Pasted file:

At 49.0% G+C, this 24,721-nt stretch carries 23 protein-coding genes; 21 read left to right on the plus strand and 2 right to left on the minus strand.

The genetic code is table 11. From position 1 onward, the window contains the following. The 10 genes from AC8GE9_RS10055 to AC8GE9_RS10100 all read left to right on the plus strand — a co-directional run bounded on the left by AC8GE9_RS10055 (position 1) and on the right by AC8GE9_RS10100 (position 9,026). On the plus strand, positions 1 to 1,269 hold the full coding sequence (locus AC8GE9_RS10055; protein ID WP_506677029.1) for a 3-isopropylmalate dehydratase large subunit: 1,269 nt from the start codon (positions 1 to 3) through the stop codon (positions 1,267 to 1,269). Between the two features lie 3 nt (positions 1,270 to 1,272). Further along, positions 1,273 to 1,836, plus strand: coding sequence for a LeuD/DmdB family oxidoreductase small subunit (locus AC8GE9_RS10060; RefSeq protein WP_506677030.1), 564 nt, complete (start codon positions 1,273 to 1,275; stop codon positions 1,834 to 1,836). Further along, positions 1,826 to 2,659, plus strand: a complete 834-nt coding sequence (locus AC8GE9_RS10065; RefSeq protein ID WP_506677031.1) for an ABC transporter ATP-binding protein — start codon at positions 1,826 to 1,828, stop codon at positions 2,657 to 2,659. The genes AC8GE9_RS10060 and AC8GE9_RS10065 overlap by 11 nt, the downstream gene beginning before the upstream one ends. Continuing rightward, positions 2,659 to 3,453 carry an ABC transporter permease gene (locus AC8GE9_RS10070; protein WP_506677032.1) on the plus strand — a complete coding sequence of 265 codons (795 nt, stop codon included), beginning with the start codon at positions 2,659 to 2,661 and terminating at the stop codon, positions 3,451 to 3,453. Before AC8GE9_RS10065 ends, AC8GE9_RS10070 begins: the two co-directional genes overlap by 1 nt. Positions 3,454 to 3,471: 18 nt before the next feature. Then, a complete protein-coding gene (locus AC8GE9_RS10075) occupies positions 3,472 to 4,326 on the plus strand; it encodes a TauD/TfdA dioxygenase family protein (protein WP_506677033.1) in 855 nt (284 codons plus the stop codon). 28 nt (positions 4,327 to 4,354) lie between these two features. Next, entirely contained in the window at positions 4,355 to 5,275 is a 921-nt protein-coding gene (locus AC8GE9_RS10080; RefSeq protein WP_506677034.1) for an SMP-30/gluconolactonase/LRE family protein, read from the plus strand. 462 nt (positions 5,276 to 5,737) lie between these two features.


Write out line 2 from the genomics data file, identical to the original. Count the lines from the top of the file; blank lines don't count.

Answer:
The genetic code is table 11. From position 1 onward, the window contains the following. The 10 genes from AC8GE9_RS10055 to AC8GE9_RS10100 all read left to right on the plus strand — a co-directional run bounded on the left by AC8GE9_RS10055 (position 1) and on the right by AC8GE9_RS10100 (position 9,026). On the plus strand, positions 1 to 1,269 hold the full coding sequence (locus AC8GE9_RS10055; protein ID WP_506677029.1) for a 3-isopropylmalate dehydratase large subunit: 1,269 nt from the start codon (positions 1 to 3) through the stop codon (positions 1,267 to 1,269). Between the two features lie 3 nt (positions 1,270 to 1,272). Further along, positions 1,273 to 1,836, plus strand: coding sequence for a LeuD/DmdB family oxidoreductase small subunit (locus AC8GE9_RS10060; RefSeq protein WP_506677030.1), 564 nt, complete (start codon positions 1,273 to 1,275; stop codon positions 1,834 to 1,836). Further along, positions 1,826 to 2,659, plus strand: a complete 834-nt coding sequence (locus AC8GE9_RS10065; RefSeq protein ID WP_506677031.1) for an ABC transporter ATP-binding protein — start codon at positions 1,826 to 1,828, stop codon at positions 2,657 to 2,659. The genes AC8GE9_RS10060 and AC8GE9_RS10065 overlap by 11 nt, the downstream gene beginning before the upstream one ends. Continuing rightward, positions 2,659 to 3,453 carry an ABC transporter permease gene (locus AC8GE9_RS10070; protein WP_506677032.1) on the plus strand — a complete coding sequence of 265 codons (795 nt, stop codon included), beginning with the start codon at positions 2,659 to 2,661 and terminating at the stop codon, positions 3,451 to 3,453. Before AC8GE9_RS10065 ends, AC8GE9_RS10070 begins: the two co-directional genes overlap by 1 nt. Positions 3,454 to 3,471: 18 nt before the next feature. Then, a complete protein-coding gene (locus AC8GE9_RS10075) occupies positions 3,472 to 4,326 on the plus strand; it encodes a TauD/TfdA dioxygenase family protein (protein WP_506677033.1) in 855 nt (284 codons plus the stop codon). 28 nt (positions 4,327 to 4,354) lie between these two features. Next, entirely contained in the window at positions 4,355 to 5,275 is a 921-nt protein-coding gene (locus AC8GE9_RS10080; RefSeq protein WP_506677034.1) for an SMP-30/gluconolactonase/LRE family protein, read from the plus strand. 462 nt (positions 5,276 to 5,737) lie between these two features.